Archive for the ‘Social Media’ Category
If you’re reading this, the following statistic from a recent Pew Internet report applies to you:
Fully 82% of internet users (representing 61% of all American adults) looked for information or completed a transaction on a government website in the previous twelve months.
It probably doesn’t surprise you that increasingly Americans are relying on the internet for access to government information. More and more this is taking the form of social media tools like blogs, social networking sites, and services like Twitter or text messaging. While the social nature of this type of engagement makes the tone more informal, it does not indicate that the engagement is trivial.
In the same Pew Internet report, three-quarters (79%) agree with the statement that having the ability to follow and communicate online with government using social media tools “helps people be more informed about what the government is doing,” while 74% agree that it “makes government agencies and officials more accessible.”
In today’s digital age, the National Archives and Records Administration must fulfill its mission not only in the research rooms, regional archives, and presidential libraries, but also in cyberspace. Through our website and creative use of social media tools, we can provide access to the records that document the actions of our government. This enables greater transparency, a crucial pillar of open government.
What does it mean… [ Read all ]
One of my favorite strategic planning quotes is from Wayne Gretzky. He said, “I skate to where the puck is going to be, not where it has been.” A recent Morgan Stanley report on Internet trends, gives us a lot of data on where the puck will be and the direction in which we should be skating: mobile.
Mobile will be bigger than
desktop Internet in five years.
The Morgan Stanley report challenges us to look at statistics and where the future is headed.
- Mobile Internet use is being adopted by users much faster than the adoption of desktop Internet.
- The number of mobile users will likely surpass desktop Internet users in 2013.
- Technology cycles tend to last ten years, and we’re about two years into a mobile Internet cycle.
- The expectation is now 24 x 7 access to everything from the palm of your hand.
Since my days at MIT, I’ve been an avid reader of Technology Review. One of their ten emerging technologies for 2010 is mobile 3-D. Seemingly futuristic technology is now closer than ever to being in the palm of your hand.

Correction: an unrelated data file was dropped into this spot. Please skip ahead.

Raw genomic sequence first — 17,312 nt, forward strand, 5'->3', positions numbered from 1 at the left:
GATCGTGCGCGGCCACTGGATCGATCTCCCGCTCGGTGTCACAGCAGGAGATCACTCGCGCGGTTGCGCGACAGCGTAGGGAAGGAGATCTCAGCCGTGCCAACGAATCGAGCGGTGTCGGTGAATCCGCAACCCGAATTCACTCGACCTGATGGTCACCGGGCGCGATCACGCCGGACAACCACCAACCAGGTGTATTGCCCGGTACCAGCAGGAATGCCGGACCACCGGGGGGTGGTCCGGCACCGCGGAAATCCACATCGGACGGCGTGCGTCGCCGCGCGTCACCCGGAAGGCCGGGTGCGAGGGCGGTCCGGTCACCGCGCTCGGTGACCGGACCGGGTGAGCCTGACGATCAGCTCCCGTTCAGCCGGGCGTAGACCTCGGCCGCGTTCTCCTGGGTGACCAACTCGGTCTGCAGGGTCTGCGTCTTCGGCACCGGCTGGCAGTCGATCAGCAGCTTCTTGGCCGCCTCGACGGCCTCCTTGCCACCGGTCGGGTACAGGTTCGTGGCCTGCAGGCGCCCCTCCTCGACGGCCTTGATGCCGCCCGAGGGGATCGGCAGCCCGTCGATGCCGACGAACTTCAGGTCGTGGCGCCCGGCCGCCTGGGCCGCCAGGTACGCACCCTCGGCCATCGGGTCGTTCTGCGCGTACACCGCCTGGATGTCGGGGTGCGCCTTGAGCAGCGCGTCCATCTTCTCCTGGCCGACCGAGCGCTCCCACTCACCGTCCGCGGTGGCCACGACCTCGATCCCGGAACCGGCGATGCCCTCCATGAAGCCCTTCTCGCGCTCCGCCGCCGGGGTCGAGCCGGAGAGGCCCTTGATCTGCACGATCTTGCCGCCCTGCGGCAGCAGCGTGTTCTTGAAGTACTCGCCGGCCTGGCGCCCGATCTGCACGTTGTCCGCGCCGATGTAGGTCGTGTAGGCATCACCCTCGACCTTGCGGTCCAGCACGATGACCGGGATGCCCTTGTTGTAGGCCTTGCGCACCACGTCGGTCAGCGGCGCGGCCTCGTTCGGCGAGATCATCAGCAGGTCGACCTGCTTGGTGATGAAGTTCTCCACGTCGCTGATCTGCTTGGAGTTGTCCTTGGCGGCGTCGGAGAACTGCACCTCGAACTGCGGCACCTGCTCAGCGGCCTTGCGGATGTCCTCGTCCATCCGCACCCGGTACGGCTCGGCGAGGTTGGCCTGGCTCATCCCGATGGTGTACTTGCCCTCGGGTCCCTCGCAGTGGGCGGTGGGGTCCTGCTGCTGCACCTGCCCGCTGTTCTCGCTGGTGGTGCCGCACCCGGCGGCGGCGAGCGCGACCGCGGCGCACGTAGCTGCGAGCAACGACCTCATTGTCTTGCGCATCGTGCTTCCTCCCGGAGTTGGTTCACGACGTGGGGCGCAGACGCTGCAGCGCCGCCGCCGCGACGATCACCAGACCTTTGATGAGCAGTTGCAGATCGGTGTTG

What do these trends mean for the National Archives and Records Administration?
The cornerstone of the work we do every day is the belief that citizens have the… [ Read all ]
Have you heard the news? This week, the Library of Congress announced that they are acquiring the digital archive of public tweets. On April 14, @librarycongress tweeted, “Library to acquire ENTIRE Twitter archives — All public tweets, ever, since March 2006!” Congratulations, Library of Congress.
In the world of electronic records, this is a historic announcement. In my first post, I said “electronic records are now a fundamental part of our documentary record.” The donation of billions of tweets to the Library of Congress is a profound example of the changing fabric of our records.
You might wonder why the National Archives did not acquire the tweets. Our primary purpose is to acquire, preserve, and make available for research the most valuable records of the Federal Government. Because tweets aren’t government records (although tweets of federal agencies can be), the Twitter archive is much better served by the Library of Congress as a cultural institution. At the National Archives, we are working with over 250 Federal agencies and their components to identify and schedule Federal records, some of these most certainly are tweets. Our records appraisal process identifies those records that are valuable enough to be permanently preserved.
There’s a common misconception that the National Archives and Records Administration and the Library of Congress are one in the same. This probably stems from… [ Read all ]
The Pew Research Center recently published a report, “The Impact of the Internet on Institutions in the Future,” in which it found that 72 percent of experts agreed with the statement:
By 2020, innovative forms of online cooperation will result in significantly more efficient and responsive governments, business, non-profits, and other mainstream institutions.
That optimism agreed to by the experts indicates their belief that the internet will prompt institutional change, but is contrasted with the same experts’ concerns that:
Government agencies are cumbersome and resistant to change. The pace of progress towards openness and responsiveness will be slower than anyone would hope.
In my first few months on the job, I’ve seen some resistance to change, but that has been outmatched by what I see as a wellspring of enthusiasm for changes to our agency. One aspect of my job is to uncover and unleash talent across the agency. I am happy to say that I’ve already seen the passion of our staff and I know we can change our course and exceed expectations.
In this digital age, we have the opportunity to work and communicate more efficiently, effectively, and in completely new ways. This will require a change not only in our processes, but also in the culture of the National Archives and Records Administration. Working on the Open Government Plan… [ Read all ]